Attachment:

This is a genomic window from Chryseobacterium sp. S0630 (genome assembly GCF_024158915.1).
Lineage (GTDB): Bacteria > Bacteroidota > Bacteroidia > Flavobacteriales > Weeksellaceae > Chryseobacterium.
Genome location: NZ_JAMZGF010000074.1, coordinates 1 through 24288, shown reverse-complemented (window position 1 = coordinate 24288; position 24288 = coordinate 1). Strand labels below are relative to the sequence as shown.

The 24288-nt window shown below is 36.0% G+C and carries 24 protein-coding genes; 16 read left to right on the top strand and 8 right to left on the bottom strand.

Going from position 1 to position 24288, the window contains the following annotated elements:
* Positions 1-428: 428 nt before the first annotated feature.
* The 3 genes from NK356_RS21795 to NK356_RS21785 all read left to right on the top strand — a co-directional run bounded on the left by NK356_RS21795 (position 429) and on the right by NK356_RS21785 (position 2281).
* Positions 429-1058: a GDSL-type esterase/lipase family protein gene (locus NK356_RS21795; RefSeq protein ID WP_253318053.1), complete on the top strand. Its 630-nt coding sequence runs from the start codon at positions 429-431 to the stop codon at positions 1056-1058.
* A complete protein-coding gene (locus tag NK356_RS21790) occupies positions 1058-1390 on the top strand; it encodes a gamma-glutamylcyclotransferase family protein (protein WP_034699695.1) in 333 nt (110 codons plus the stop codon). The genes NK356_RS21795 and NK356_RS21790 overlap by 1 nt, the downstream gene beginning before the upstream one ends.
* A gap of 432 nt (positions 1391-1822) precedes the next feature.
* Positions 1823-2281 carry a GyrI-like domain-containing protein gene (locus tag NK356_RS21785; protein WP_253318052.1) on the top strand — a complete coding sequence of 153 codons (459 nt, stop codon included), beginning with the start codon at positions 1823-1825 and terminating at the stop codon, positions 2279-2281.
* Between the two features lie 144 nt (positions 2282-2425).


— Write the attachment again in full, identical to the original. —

This is a genomic window from Chryseobacterium sp. S0630 (genome assembly GCF_024158915.1).
Lineage (GTDB): Bacteria > Bacteroidota > Bacteroidia > Flavobacteriales > Weeksellaceae > Chryseobacterium.
Genome location: NZ_JAMZGF010000074.1, coordinates 1 through 24288, shown reverse-complemented (window position 1 = coordinate 24288; position 24288 = coordinate 1). Strand labels below are relative to the sequence as shown.

The 24288-nt window shown below is 36.0% G+C and carries 24 protein-coding genes; 16 read left to right on the top strand and 8 right to left on the bottom strand.

Going from position 1 to position 24288, the window contains the following annotated elements:
* Positions 1-428: 428 nt before the first annotated feature.
* The 3 genes from NK356_RS21795 to NK356_RS21785 all read left to right on the top strand — a co-directional run bounded on the left by NK356_RS21795 (position 429) and on the right by NK356_RS21785 (position 2281).
* Positions 429-1058: a GDSL-type esterase/lipase family protein gene (locus NK356_RS21795; RefSeq protein ID WP_253318053.1), complete on the top strand. Its 630-nt coding sequence runs from the start codon at positions 429-431 to the stop codon at positions 1056-1058.
* A complete protein-coding gene (locus tag NK356_RS21790) occupies positions 1058-1390 on the top strand; it encodes a gamma-glutamylcyclotransferase family protein (protein WP_034699695.1) in 333 nt (110 codons plus the stop codon). The genes NK356_RS21795 and NK356_RS21790 overlap by 1 nt, the downstream gene beginning before the upstream one ends.
* A gap of 432 nt (positions 1391-1822) precedes the next feature.
* Positions 1823-2281 carry a GyrI-like domain-containing protein gene (locus tag NK356_RS21785; protein WP_253318052.1) on the top strand — a complete coding sequence of 153 codons (459 nt, stop codon included), beginning with the start codon at positions 1823-1825 and terminating at the stop codon, positions 2279-2281.
* Between the two features lie 144 nt (positions 2282-2425).